Handling and storage

Processing and packaging

Distribution and market


Facilitate donation of unmarketable crops

Improve access to low-cost handling and storage technologies

Re-engineer manufacturing processes

Facilitate increased donation of unsold goods

Facilitate increased donation of unsold goods from restaurants and caterers

Improve availability of agricultural extension services

Improve ethylene and microbial management of food in store

Improve supply chain management

Change food date labeling practices

Conduct consumer education campaigns

Improve market access

Introduce low-carbon refrigeration

Improve packaging to keep food fresher for longer

Change in-store promotions

Reduce portion sizes

Improve harvesting techniques

Improve infrastructure

Packaging food into small packs and loose items wherever possible


Follow the recommendations on how to store fresh food

Next section describes some entrepreneurial initiatives that illustrate how to overcome some situations leading to food waste.

Worldwide Initiatives That Fight against Food Waste

Following the interest and concerns of the last decade about sustainability, initiatives to improve food management sustainability, and in particular, to reduce food waste, have flourished all around the world. Below we describe several innovative actions taken by different actors in the food supply chain and in different countries, all with the same objective of reducing food waste, therefore, improving food management efficiency.

Hotels and Restaurants

People tend to leave food when they eat out. Hotels, restaurants, pubs, and bars generate thousands of tons of food waste per year. This food waste is made up of things like peelings and inedible by-products (e.g., bones, coffee grounds, tea leaves) but the majority is perfectly good food. Waste is also generated due to kitchen errors, or because of spoiled or out-of-date food. Likewise, when eating more than one course, the likelihood of leaving part of the main dish is high, as people also want to eat a starter or a dessert. Plate fillers like salads, vegetables, or chips are the most likely to remain uneaten.

What can be done to reduce food waste while keeping customers satisfied? Several initiatives include menus with greater flexibility and personalization. That is, menus with different portions sizes (consumers pay according to the size) or menus where customers can choose the plate filler they prefer. It is important being flexible on customers’ request concerning some ingredients so that restaurants ensure consumers do not receive food they would not finish. Doggy bags are another alternative. Increasingly, restaurants are offering the possibility to ask for a container to take leftovers home. This is already quite common in some countries, but very rare and not culturally acceptable in others. By taking action in some of these directions, we can contribute to reduce food waste and have clean plates at the end of a meal out.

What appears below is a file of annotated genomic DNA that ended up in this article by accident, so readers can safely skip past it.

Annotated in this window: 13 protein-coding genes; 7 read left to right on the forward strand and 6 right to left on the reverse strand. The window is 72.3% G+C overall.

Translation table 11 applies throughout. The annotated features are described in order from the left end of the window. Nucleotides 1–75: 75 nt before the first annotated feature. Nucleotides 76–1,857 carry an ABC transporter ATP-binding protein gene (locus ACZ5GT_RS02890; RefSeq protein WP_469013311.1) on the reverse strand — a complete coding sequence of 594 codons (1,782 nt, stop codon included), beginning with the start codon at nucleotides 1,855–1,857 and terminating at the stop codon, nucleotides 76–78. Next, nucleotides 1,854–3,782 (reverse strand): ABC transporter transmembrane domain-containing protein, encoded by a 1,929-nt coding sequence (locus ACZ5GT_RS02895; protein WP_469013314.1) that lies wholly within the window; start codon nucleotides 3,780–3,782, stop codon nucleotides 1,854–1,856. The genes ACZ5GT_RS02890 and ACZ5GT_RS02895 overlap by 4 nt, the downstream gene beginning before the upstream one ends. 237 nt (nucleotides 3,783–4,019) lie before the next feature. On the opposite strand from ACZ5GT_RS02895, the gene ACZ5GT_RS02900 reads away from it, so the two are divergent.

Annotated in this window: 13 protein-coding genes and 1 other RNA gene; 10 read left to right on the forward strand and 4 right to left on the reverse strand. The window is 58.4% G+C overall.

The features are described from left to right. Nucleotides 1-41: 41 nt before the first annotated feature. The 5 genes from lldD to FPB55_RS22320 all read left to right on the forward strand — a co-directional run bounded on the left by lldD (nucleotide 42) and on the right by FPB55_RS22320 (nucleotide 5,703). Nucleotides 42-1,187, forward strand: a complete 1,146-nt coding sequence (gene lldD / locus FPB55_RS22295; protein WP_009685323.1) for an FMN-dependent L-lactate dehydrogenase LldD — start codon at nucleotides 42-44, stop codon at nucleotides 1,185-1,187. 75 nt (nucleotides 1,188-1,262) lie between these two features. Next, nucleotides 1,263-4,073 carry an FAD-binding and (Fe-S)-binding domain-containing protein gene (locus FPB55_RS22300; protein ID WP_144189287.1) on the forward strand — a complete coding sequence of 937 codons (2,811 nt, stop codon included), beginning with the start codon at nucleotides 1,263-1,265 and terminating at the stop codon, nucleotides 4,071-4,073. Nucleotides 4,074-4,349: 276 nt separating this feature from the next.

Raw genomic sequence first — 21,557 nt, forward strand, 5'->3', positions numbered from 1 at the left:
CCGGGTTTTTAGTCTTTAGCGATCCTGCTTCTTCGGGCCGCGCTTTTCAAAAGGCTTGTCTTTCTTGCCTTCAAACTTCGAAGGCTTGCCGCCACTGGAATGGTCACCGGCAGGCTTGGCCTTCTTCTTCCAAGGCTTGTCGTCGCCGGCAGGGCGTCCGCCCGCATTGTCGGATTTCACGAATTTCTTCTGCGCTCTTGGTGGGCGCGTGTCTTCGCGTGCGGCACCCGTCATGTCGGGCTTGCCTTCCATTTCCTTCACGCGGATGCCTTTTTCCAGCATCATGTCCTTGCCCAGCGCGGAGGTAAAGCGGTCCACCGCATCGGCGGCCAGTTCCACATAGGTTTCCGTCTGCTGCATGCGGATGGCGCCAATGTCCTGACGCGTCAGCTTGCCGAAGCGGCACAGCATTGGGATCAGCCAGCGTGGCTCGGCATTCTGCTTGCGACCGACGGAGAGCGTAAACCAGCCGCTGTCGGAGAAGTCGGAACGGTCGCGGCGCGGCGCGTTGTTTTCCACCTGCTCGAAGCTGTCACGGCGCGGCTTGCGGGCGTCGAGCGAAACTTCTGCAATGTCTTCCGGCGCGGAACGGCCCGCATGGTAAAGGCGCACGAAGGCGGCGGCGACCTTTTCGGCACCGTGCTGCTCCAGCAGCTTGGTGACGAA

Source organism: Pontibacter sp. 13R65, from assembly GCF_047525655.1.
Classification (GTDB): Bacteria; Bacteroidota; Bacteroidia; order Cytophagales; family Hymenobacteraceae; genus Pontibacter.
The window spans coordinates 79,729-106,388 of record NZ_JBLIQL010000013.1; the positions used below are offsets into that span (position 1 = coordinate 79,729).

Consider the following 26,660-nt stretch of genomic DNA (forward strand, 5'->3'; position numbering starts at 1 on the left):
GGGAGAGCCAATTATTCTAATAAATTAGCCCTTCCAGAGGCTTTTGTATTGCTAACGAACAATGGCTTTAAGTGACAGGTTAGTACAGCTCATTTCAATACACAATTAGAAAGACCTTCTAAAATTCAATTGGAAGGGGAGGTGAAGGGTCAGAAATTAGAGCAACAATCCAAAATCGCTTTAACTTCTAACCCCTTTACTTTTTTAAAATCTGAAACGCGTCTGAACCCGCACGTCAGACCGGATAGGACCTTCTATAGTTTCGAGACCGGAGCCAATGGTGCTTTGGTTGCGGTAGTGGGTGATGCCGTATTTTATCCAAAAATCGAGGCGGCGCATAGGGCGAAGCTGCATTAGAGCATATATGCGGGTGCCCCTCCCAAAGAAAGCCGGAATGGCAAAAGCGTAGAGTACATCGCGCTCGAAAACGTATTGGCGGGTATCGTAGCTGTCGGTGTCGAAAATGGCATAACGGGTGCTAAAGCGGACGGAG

Action is well underway in the food and hospitality sector. Some organizations, such as Waste and Resources Action Program (WRAP) in the UK, have led successful initiatives by involving several societal actors including institutions, city authorities, and businesses. In particular, dozens of organizations signed up WRAP’s voluntary agreement on food waste reduction in 2015. In 2017, a follow-up evaluation was done showing that, among the different actions undertaken, 555,000 tons of CO2e have been saved from food and packaging waste. Another outstanding achievement is the one arising from the Hospitality and Food Service agreement, which has reported business savings of £67 million.

Similarly, large companies such as Unilever are also committed to reduce food waste. In this respect, Unilever launched an app that helps businesses operating in the food sector to track food waste generation ( By identifying what kinds of food are being wasted, companies are more likely to introduce mechanisms to reduce this waste. Information is a key point here as many hotels and restaurants do not really know how much food are they wasting and what is the real cost of that. This is the objective of some new companies that have developed applications to solve that issue. One example of this is Winnow (, a firm created in 2013 in the UK that uses cutting-edge technology to monitor and record exactly how food is being wasted. The technology consists of a smart meter technology attached to the food waste bin. Staff use a touchscreen that records all the steps. In just a few seconds it is possible to identify the type of food thrown away and at what stage. Daily reports are sent pinpointing key opportunities to cut waste, benchmark multiple sites, and track performance. Based on the statistics Winnow has recorded, customers can save up to 3–8% of their costs using this system, which translates in an expected ROI that ranges between to 2x to 10x. In 2015, Winnow opened a regional office in Singapore to lead the food waste revolution in the Asia Pacific region. A similar system is the one developed by MintScraps ( Starting at NYC’s BigApps 2013 competition, MintScraps is an American firm that uses an online platform to empower restaurants to track and reduce their waste. As it is advertised in the website, “by implementing new waste management solutions, restaurants and food service businesses can have a better understanding of their waste, uncover cost savings, and support sustainability initiatives.” Relying on analytics and online technologies the system developed by MintScraps graphically illustrates what is being wasted and the associated cost in a quick and easy manner. Thus, while getting an idea of how much money restaurants are losing MintScraps contributes to change bad business practices and increase productivity. This technology identifies and prevents avoidable food waste.